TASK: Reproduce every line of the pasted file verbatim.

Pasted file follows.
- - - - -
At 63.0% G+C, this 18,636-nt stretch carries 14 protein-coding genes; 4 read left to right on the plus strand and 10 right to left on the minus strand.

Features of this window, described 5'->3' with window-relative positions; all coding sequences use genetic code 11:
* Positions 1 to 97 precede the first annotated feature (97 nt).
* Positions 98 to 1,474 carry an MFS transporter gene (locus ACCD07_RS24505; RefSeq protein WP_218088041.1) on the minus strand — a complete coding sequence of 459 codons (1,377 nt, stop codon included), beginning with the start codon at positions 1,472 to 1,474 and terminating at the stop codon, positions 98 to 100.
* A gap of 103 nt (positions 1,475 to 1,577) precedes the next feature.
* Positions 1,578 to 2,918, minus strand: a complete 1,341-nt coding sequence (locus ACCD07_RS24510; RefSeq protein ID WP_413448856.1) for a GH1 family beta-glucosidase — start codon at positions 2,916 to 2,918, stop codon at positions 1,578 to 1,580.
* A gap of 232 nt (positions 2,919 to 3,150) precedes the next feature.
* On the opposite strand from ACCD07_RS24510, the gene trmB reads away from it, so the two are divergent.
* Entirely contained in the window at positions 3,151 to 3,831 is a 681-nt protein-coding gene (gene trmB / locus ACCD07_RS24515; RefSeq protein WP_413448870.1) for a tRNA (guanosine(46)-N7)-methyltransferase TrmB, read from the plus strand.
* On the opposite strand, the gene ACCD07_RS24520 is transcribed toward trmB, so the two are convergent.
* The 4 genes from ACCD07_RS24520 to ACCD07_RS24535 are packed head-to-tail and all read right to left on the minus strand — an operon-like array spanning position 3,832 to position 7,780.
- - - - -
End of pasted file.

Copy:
At 63.0% G+C, this 18,636-nt stretch carries 14 protein-coding genes; 4 read left to right on the plus strand and 10 right to left on the minus strand.

Features of this window, described 5'->3' with window-relative positions; all coding sequences use genetic code 11:
* Positions 1 to 97 precede the first annotated feature (97 nt).
* Positions 98 to 1,474 carry an MFS transporter gene (locus ACCD07_RS24505; RefSeq protein WP_218088041.1) on the minus strand — a complete coding sequence of 459 codons (1,377 nt, stop codon included), beginning with the start codon at positions 1,472 to 1,474 and terminating at the stop codon, positions 98 to 100.
* A gap of 103 nt (positions 1,475 to 1,577) precedes the next feature.
* Positions 1,578 to 2,918, minus strand: a complete 1,341-nt coding sequence (locus ACCD07_RS24510; RefSeq protein ID WP_413448856.1) for a GH1 family beta-glucosidase — start codon at positions 2,916 to 2,918, stop codon at positions 1,578 to 1,580.
* A gap of 232 nt (positions 2,919 to 3,150) precedes the next feature.
* On the opposite strand from ACCD07_RS24510, the gene trmB reads away from it, so the two are divergent.
* Entirely contained in the window at positions 3,151 to 3,831 is a 681-nt protein-coding gene (gene trmB / locus ACCD07_RS24515; RefSeq protein WP_413448870.1) for a tRNA (guanosine(46)-N7)-methyltransferase TrmB, read from the plus strand.
* On the opposite strand, the gene ACCD07_RS24520 is transcribed toward trmB, so the two are convergent.
* The 4 genes from ACCD07_RS24520 to ACCD07_RS24535 are packed head-to-tail and all read right to left on the minus strand — an operon-like array spanning position 3,832 to position 7,780.